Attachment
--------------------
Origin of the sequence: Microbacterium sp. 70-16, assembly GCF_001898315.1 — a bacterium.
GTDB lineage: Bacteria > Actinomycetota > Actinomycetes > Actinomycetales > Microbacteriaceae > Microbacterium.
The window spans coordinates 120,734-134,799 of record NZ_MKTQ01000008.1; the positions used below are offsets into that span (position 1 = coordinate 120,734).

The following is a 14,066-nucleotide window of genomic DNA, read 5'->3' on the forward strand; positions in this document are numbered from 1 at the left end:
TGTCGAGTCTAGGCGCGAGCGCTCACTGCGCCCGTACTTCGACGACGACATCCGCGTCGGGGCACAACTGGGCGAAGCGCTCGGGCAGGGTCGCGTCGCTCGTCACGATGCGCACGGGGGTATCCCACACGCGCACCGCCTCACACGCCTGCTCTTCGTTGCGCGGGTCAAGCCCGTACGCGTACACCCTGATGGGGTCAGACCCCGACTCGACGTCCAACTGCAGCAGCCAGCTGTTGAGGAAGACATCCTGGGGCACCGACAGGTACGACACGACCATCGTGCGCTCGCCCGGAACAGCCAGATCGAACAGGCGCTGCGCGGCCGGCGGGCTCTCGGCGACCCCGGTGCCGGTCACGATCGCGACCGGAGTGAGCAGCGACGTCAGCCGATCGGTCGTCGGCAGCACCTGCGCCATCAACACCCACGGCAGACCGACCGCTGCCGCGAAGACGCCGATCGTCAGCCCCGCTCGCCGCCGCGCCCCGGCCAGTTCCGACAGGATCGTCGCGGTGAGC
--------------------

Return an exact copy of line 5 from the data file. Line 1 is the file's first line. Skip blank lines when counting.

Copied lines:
TGTCGAGTCTAGGCGCGAGCGCTCACTGCGCCCGTACTTCGACGACGACATCCGCGTCGGGGCACAACTGGGCGAAGCGCTCGGGCAGGGTCGCGTCGCTCGTCACGATGCGCACGGGGGTATCCCACACGCGCACCGCCTCACACGCCTGCTCTTCGTTGCGCGGGTCAAGCCCGTACGCGTACACCCTGATGGGGTCAGACCCCGACTCGACGTCCAACTGCAGCAGCCAGCTGTTGAGGAAGACATCCTGGGGCACCGACAGGTACGACACGACCATCGTGCGCTCGCCCGGAACAGCCAGATCGAACAGGCGCTGCGCGGCCGGCGGGCTCTCGGCGACCCCGGTGCCGGTCACGATCGCGACCGGAGTGAGCAGCGACGTCAGCCGATCGGTCGTCGGCAGCACCTGCGCCATCAACACCCACGGCAGACCGACCGCTGCCGCGAAGACGCCGATCGTCAGCCCCGCTCGCCGCCGCGCCCCGGCCAGTTCCGACAGGATCGTCGCGGTGAGC